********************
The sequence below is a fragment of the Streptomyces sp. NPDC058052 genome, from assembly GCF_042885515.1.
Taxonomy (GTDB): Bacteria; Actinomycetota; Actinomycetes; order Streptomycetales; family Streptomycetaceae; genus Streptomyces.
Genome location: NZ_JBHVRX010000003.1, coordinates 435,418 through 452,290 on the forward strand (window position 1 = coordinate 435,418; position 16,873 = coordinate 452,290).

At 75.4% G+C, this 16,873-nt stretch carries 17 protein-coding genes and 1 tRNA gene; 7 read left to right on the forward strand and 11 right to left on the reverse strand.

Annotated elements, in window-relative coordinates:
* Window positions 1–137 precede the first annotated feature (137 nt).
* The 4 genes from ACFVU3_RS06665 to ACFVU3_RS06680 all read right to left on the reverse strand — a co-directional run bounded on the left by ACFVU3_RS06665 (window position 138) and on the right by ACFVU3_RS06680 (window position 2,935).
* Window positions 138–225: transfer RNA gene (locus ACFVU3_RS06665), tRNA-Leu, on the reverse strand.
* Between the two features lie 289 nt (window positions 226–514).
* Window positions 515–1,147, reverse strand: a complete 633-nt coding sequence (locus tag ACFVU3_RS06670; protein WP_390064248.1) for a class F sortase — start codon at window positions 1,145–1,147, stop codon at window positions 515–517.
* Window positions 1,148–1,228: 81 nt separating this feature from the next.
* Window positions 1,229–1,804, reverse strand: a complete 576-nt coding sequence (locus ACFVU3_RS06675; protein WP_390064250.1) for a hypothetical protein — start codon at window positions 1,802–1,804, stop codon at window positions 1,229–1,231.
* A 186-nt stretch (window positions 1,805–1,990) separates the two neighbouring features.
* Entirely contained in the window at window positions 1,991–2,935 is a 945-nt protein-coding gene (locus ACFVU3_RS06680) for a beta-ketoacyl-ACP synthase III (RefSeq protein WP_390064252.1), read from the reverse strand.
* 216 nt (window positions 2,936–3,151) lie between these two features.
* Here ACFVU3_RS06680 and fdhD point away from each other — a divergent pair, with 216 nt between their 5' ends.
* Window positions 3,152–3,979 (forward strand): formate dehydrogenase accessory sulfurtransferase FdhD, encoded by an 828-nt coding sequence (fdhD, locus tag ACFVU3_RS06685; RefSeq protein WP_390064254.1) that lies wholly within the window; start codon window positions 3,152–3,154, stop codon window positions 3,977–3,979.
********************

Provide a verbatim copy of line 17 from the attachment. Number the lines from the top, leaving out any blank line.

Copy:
* Window positions 3,152–3,979 (forward strand): formate dehydrogenase accessory sulfurtransferase FdhD, encoded by an 828-nt coding sequence (fdhD, locus tag ACFVU3_RS06685; RefSeq protein WP_390064254.1) that lies wholly within the window; start codon window positions 3,152–3,154, stop codon window positions 3,977–3,979.